There is so much double talk here that Nicodemus turns away because he cannot make sense of it, yet in reality it makes perfect sense to those who understand.

Jesus is not hiding anything, he is speaking plainly. Man comes from water and is made of flesh but the things of God come from the spirit and the light and the light will chase away the darkness and allow those who believe to see the light and live in the spirit.

Later Jesus talks about how his body will be risen from the dead and tells his disciples to eat the bread, which represents his flesh and drink the wine which represents his blood.

Atheists use these teachings to claim that Christians worship a cannibalistic zombie risen from the grave. Christians know that the body cannot live without blood circulating nutrients and that the bread of life represents the nourishment of the soul and not the body and that we cannot live or survive for very long without following Christ’s teachings and sharing them with others.

Double talk in the Bible is not simply a literary form of entertainment though, it is there to teach and connect something we know (eating bread provides us with energy to keep our bodies alive) with something we don’t know or can’t see like the spirit that sustains our souls.

If you research the original words used in the Bible in the original language in which they were written, you discover even more word play that connects a difficult concept with a more easily understood one and makes a difficult passage easier to understand.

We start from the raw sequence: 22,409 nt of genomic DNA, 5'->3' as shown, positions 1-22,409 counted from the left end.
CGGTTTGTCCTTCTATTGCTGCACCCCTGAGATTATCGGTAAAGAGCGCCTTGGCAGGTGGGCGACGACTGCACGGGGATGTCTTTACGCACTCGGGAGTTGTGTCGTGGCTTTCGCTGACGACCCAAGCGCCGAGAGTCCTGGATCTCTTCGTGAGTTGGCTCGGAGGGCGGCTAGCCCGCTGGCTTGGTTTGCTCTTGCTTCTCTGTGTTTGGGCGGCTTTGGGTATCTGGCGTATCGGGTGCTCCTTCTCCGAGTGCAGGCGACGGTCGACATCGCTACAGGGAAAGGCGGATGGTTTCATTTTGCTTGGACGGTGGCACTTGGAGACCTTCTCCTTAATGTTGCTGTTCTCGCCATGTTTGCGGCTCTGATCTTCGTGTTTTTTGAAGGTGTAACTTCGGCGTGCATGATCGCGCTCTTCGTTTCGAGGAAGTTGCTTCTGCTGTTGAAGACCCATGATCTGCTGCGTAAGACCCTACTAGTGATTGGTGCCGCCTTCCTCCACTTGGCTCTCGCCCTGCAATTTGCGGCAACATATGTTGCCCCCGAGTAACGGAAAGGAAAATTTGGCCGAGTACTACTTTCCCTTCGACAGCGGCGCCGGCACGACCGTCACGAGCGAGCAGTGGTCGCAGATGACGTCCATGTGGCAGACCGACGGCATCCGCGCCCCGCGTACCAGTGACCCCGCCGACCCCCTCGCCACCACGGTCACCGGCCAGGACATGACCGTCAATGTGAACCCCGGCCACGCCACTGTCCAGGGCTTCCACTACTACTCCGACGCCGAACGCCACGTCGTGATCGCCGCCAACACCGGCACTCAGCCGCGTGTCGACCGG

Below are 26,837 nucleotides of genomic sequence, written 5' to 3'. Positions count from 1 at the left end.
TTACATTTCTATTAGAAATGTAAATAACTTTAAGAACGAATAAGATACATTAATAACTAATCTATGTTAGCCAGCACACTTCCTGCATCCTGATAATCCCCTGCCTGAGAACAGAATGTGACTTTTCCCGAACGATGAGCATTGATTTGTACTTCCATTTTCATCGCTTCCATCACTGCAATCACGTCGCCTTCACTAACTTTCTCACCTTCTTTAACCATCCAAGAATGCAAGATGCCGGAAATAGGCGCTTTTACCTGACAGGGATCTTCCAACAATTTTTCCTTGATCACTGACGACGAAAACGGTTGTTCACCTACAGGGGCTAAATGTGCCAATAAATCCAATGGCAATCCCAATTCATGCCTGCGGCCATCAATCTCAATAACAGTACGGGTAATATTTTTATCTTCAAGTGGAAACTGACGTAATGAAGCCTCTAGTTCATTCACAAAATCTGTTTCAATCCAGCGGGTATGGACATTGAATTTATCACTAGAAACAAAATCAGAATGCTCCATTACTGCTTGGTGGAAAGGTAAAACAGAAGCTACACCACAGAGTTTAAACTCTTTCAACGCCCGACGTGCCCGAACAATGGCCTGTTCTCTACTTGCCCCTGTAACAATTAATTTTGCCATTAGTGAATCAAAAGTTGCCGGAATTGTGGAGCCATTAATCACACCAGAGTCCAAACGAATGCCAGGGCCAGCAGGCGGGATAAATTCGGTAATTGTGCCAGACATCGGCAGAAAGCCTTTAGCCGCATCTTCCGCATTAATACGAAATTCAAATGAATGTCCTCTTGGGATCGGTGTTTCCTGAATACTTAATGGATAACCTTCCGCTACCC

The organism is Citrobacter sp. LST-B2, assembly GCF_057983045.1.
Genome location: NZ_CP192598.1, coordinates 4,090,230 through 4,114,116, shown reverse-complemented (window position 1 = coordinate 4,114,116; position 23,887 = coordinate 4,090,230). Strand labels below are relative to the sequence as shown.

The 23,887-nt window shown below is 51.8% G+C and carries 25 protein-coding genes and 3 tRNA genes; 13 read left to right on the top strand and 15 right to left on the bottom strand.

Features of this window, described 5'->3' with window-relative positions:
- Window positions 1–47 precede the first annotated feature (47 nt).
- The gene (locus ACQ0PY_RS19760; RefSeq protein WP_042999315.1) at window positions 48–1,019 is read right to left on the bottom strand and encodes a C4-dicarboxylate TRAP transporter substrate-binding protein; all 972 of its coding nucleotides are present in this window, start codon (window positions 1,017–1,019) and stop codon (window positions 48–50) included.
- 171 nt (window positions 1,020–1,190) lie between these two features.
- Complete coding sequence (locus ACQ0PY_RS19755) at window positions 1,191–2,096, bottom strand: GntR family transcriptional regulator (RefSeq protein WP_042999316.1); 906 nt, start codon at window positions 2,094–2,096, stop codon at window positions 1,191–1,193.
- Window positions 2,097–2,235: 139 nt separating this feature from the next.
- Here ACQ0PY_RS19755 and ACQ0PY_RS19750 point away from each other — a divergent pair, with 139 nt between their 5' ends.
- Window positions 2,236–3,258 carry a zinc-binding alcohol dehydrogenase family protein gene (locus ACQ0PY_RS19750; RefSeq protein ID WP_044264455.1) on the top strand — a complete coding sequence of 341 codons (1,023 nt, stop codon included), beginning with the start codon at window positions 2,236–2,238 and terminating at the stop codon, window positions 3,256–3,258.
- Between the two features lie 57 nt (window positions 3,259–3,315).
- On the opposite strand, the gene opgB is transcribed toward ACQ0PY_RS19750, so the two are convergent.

It is impossible to read the Bible as excerpts and interpret the meaning without knowing the context in which it was written, thereby we have an angry and jealous God in one chapter and a loving father who cares for his children in another, but it is the same God, the same way your earthly father or mother can be angry if you do something wrong, but loves you anyway and corrects you through punishment so that you will not continue to make the mistakes which can harm you or others.

The Bible is very complex and the double talk is not there to confuse or contradict. It is there to draw you closer and encourage you to open your mind and your heart and see things not as you think they should be, but as and they really are. A complex thing you cannot know is related to a simple thing you do know, but you have to make the connection or it has no meaning and this can be the hardest thing about studying the Bible. It really requires you to think and to study and to live the commandments, not just set them aside as outdated.

While you can always take the word of someone else as to what the Bible means, it is always a good idea to do some research on your own and to read a verse in the context of the chapters around it and with knowledge of the whole Bible not just individual snippets.

Next up on the agenda: why all paths lead to the one, but how this might not exactly be what you thought it would be! Warning, there is double talk involved in this one too!!

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    • Oztinato profile image

      Oztinato 2 years ago from Australia

      I advise people to take a more scholarly scientific view of the Bible.

      For example, when we read Shakespeare we allow him to use various literary devices such as metaphor, hyperbole, etc . If Shakespeare didn't use any literary devices it would be unnatural and unreadable.

      Why expect the Bible (or indeed any other form of writing) not to use any creative grammatical devices? In the Bible we see the use of poetic devices, descriptive analogies, historical reports, and a whole host of other literary devices. If we were to read any poem as factual we would entirely miss the point and feeling of the poem. A poem is not meant to be taken literally! As an example this means if we stubbornly refuse to acknowledge any literary devices for what they are we would be deliberately misinterpreting what the writing actually means.